Popular Post prowlnS10 Posted June 28, 2021 Popular Post Share Posted June 28, 2021 (edited) If you are a taller or even a mid-sized rider the oem T7 set up provides frustrating amounts of buffeting & noise. Many of the early T7 aftermarket windscreen offerings (Puig, Ermax, T7 Rally, Powerbronze) mostly emulated the oem shape & width, that while increasing the height of wind deflection, did little to address the other issues that are inherent in the T7 forward & upright windscreen/faring design. Skydmarx, Givi, V-Stream & more recently Madstad designed wider/reshaped windscreens in multiple heights. Here's my journey over the past 2 years in search of improved wind management for road riding combined with adjustability for off-road & hot weather riding. As I have aged my sensitivity to noise & related fatigue have increased, so have modified most of my bikes over the past 15 years in search of quieter riding envelopes. My design goal was to have a dual height windscreen that I looked over, not through at both the low & high settings while seated that improved rider air management/noise & did not add adverse handling characteristics. I'm 187 cm (6'1") with a long upper body & 83.8 cm (33") inseam, have standard oem seat (upgraded to customized taller oem seat & then a Seat Concepts Sport Touring seat), wear a Nexx X.WED2 full face helmet & ride mostly 70/30 road/off-road. Link to my Blog for my Canadian 2021 Tenere 700 that chronicals in more detail my T7 air management journey, hopefully it might be helpful & at the minimum be a resource with it's many product links. : Cut Down 450 mm x 4 mm Skydmarx Windscreen - 4 mm Spoiler Blade & MRA X-Creen Adjustable Mounts - T7 Rally Windscreen Adjuster - Custom Design Laminar Flow Plate/Bikini Faring - Powerbronze Wind Deflectors - Custom Design Windscreen Side Deflectors - Cut Down OEM Windscreen - MadStad Adjustable Windscreen System - OEM vs Skydmarx vs Powerbronze vs Givi Wind Deflectors T7 Air Management Basics Just adding adjustable windscreen brackets (several are now available) may work ok in the low position & if your head height is within the still air zone, but create air mismanagement issues when in the higher positions by allowing too much uncontrolled air under the windscreen bisected by the instrumentation panel. Improving laminar flow by adding a plate behind the windscreen/in front of the dash panel directing air up the inside of the windscreen is a long accepted practice to equalize/minimize the air speed/pressure differences on both surfaces of the windscreen so that a less turbulent air flow comes off the top edge of the windscreen. High pressure air on the outside surface will curl inwards over the top edge if the inside surface is low pressure, creating eddies resulting in increased buffeting/noise...the greater the difference in pressure the larger/stronger the eddies & buffeting/noise. Improved laminar flow can extend the height of the still air allowing for use of a shorter windscreen providing better sightlines, however, it is possible to have good laminar flow, but if the windscreen is of insufficient height, shape, width & position the air flow can still hit you in an undesirable location such as your head. MadStad is the only manufacturer, so far, to incorporate a laminar flow plate into their adjustable mounting hardware with their Adjustable Windscreen System for the T7. I have not personally experienced the MadStad setup, but based on other's positive comments this should make a comprehensive & effective start for anyone seeking improved wind, noise, buffeting management combining most of the elements desired for the T7: wider, taller & better shaped windscreen, adjustable height & angle + integrated laminar flow plate that adds rigidity to the oem windscreen mount...although the 'function over form' aesthetics may not appeal to everyone. Another air management issue applies to spill over air around the sides of the windscreen (including the void to allow room for hand guards when the bars are lock to lock), tank & body work, of which the T7 benefits from better shaped/wider windscreens & side wind deflectors that deflect the air flow wider than the oem windscreen/deflectors & preferably beyond the rider instead of collapsing in front of, or on the rider. If too much air pressure differential occurs it can create enough of a negative pressure area in front of the rider that the air collapses in on the rider pushing you forward & drawing air up the forks & directing it under the front of your helmet which can add to noise. Handguards & mirrors (anything in the airflow) also factor into the equation. For some, the less costly & efficient use of time K.I.S.S. approach of cutting down their oem windscreen is enough...of which I did that & if all I rode was off-road within a few minutes of my home, problem mitigated (mostly), but I need improvements for extended on-road riding as well. I opted for a Skydmarx 450 mm x 4 mm thick windscreen that helps reduce flex, vibration & resonance (most aftermarket screen are 3 mm) because of its shape & width that widen the rider air envelope vs the oem (Ian @ Skydmarx custom made it for me in late 2020 after test riding several different height/shaped cardboard mock-ups & now offer it as their XL size), then cut it down by 145 mm (5.7") & mounted the cut off portion via bolt-on MRA X-Creen Touring Adjustable hardware as an adjustable height/angle spoiler blade that matches the shape/thickness of the remainder of the windscreen vs a generic aftermarket one & added a laminar flow plate of my design mounted to the oem windscreen bracket. Although not a wind management component, note that the Camel ABH Support Brackets dramatically stiffen/strengthen/stabilize the entire windscreen/dash /headlight assembly, so contributes ancillary benefits, particularly when adding taller/heavier components. This is the combo for me with the oem standard height seat (now the Seat Concepts Sport Touring Standard height seat) that provides much improved wind management for hwy riding with the spoiler raised + improved sightlines when lowered for off-road (approximately the same height as the oem windscreen) & increased air flow for hot weather riding. It allows riding with my visor up, the helmet peak no longer catches the wind blast when looking sideways, ear plugs are optional & curiously, now is less susceptible to crosswinds than the oem set up. Adjustable height windscreen brackets provide further flexibility for taller riders or if a taller seat is used. Prioritization in Terms of Effectiveness If I were to prioritize each component in terms of effectiveness/impact for the T7, I would rank them as follows, with the notation that 2 & 3 are almost interchangeable depending on individual circumstances because they both can improve air flow dynamics, while 4 as a stand alone does little to improve those dynamics & just raises or lowers the windscreen sometimes creating a benefit, sometimes a detriment...it is really a combination of some or all of them that provides the most effective solutions as there is a certain amount of interrelated co-dependence: A properly shaped/sized windscreen #1 & side deflectors #1A. They form the basis of your wind management - much like a well designed chassis sets the foundation of your handling - with the caveat that the T7's Rally inspired design with forward located & upright angle, narrow windscreen compromise aerodynamics & limit overall effectiveness. A laminar flow plate optimally positioned behind the windscreen improves air flow up the inside surface of the windscreen reducing the air pressure differential relative to the outside surface. The effectiveness of a laminar flow plate is increased if the opening, usually in the lower 1/3 or bottom of the windscreen, is an optimal size & shape and/or the windscreen is raised/moved forward a little relative to it to allow sufficient air flow up the inside of the screen...but too much airflow on the inside of the windscreen can upset the optimal/effective pressure balance range & have negative impacts...so lots of dynamics in play & every motorcycle & different combinations of windscreens/deflectors/spoilers/etc will require slightly different tweaking for optimal effectiveness. An adjustable spoiler clamped or bolted to the top of the windscreen offers tuneability & depending on the type of hardware, height adjustability, & acts like a 2nd laminar flow plate by allowing air up the inside of its surface becoming an effective tuning device for most windscreens, including just an oem windscreen. Height adjustable windscreen brackets - best when combined with a laminar flow plate, otherwise they can introduce air flow issues if raised too high. Some will permit lowering the windscreen lower than the oem fixed position & may differ in adjustment range, so best to confirm if important. Note that much of the oem T7 integrated windscreen, instrumentation, headlight & accessory bar mounting assembly is resin & rubber nuts & may not be designed for the additional stress/loading of added components & height adjustment without an additional brace/support like the Camel ABH Support Brackets mentioned above. If you want a visual of the air dynamics behind your windscreen tape several lengths of string to the edges of it & go for a ride at city & hwy speeds...the better the air management the straighter & more still the strings will be. Every change made has both positive & negative potential, there is no perfect solution or one size fits all because riders come in all sizes, preferences, type of riding, bike set up, needs, helmets & sensitivity/tolerances to noise, while motorcycles have differing rider triangles, rider to windscreen distances, windscreen angle, shape, size, body work interfaces & preferred aesthetics...add in Adventure motorcycle's duality of function which demand more of it's set up...it is therefore complicated with interrelated/co-dependent dynamics...understanding the dynamics/science will get you heading the right direction, trial & error will help you find what works best for you. May the 'wind' force be with you Updated Ride Review Aug 2022 after 10 day 3,800 km Trip My preferred warm/hot weather, no rain set-up is with the spoiler in the low position & the windscreen set to the lowest travel of the T7 Rally adjusters, which provides the best site lines & clearance + some wind to cool my face or push the air flow over my head if I slouch slightly...for rain, colder riding & maximum coverage I prefer the spoiler in the high position. Edited August 30, 2022 by prowlnS10 6 4 Link to comment Share on other sites More sharing options...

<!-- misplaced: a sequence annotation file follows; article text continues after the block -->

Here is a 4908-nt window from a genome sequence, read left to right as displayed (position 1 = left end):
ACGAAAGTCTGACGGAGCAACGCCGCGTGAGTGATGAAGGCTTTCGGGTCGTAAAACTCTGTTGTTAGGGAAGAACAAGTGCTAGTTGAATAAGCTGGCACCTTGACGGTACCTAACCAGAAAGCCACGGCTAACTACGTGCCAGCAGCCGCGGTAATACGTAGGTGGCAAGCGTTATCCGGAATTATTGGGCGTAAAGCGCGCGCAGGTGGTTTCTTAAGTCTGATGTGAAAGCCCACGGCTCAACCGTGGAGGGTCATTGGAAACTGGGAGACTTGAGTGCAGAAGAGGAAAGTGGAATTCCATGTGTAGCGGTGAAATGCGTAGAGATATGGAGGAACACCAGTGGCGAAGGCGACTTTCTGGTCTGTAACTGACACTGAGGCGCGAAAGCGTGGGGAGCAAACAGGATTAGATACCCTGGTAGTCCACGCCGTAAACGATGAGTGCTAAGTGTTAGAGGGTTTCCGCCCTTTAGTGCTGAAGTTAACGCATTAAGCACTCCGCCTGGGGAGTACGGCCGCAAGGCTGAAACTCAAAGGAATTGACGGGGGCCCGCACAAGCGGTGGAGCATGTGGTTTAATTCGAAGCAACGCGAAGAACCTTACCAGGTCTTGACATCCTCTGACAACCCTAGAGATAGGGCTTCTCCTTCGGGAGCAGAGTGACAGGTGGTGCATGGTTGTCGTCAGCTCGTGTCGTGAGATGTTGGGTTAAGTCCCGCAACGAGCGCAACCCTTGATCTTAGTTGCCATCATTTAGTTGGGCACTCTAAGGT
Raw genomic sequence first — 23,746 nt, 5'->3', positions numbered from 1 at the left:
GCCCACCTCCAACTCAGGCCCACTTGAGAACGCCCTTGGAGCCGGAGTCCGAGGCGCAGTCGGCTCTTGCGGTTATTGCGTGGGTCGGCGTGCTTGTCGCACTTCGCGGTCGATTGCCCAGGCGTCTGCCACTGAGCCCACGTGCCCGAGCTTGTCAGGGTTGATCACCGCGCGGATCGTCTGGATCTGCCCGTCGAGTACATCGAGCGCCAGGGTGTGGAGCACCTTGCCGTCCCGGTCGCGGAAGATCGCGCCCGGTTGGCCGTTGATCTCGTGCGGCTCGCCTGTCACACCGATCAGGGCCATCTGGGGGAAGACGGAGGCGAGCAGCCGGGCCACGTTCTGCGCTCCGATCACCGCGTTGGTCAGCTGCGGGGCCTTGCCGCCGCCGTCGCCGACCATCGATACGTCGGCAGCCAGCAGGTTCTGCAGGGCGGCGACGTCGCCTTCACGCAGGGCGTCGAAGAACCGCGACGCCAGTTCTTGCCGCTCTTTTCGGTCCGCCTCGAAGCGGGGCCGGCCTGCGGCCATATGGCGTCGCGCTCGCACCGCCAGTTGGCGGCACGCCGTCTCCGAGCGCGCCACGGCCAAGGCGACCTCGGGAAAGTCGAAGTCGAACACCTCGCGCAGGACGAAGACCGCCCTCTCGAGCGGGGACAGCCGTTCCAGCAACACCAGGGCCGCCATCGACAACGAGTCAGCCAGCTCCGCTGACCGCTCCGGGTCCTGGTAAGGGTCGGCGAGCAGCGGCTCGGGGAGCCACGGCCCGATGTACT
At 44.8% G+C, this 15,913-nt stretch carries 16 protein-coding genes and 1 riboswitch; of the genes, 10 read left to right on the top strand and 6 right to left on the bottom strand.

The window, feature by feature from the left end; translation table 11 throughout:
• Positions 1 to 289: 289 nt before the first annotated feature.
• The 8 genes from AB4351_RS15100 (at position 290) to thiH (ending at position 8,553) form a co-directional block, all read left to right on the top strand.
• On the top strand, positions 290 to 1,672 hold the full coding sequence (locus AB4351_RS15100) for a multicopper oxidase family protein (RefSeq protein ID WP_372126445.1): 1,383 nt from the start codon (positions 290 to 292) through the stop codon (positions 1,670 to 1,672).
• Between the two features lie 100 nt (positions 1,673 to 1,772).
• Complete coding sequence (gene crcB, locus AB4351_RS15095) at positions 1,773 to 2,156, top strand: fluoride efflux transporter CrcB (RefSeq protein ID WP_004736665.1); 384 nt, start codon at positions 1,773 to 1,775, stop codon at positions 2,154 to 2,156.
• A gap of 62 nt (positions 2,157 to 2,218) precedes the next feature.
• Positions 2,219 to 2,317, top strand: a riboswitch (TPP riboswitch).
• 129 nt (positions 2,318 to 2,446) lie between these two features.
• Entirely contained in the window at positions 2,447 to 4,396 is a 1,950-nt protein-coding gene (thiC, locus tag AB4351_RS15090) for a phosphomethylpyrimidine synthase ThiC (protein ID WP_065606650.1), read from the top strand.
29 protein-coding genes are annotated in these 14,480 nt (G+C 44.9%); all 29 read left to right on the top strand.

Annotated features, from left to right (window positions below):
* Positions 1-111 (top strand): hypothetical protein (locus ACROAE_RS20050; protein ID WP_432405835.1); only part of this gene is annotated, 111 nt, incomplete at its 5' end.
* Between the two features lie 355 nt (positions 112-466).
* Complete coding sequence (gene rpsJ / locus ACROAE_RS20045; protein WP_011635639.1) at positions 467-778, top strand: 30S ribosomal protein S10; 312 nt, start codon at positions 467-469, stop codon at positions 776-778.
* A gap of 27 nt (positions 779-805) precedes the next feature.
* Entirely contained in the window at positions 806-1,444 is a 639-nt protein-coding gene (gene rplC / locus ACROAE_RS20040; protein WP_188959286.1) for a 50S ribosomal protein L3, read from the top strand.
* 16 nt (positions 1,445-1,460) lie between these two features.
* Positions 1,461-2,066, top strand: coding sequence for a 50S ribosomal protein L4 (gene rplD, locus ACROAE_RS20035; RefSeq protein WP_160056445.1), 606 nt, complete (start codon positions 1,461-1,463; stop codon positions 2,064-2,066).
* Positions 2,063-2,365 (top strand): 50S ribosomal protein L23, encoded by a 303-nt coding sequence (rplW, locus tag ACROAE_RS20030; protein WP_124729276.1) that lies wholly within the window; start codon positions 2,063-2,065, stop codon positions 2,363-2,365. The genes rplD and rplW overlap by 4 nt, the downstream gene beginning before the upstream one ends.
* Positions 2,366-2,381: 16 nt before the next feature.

Create an account or sign in to comment
You need to be a member in order to leave a comment
Create an account
Sign up for a new account in our community. It's easy!Register a new account
Already have an account? Sign in here.Sign In Now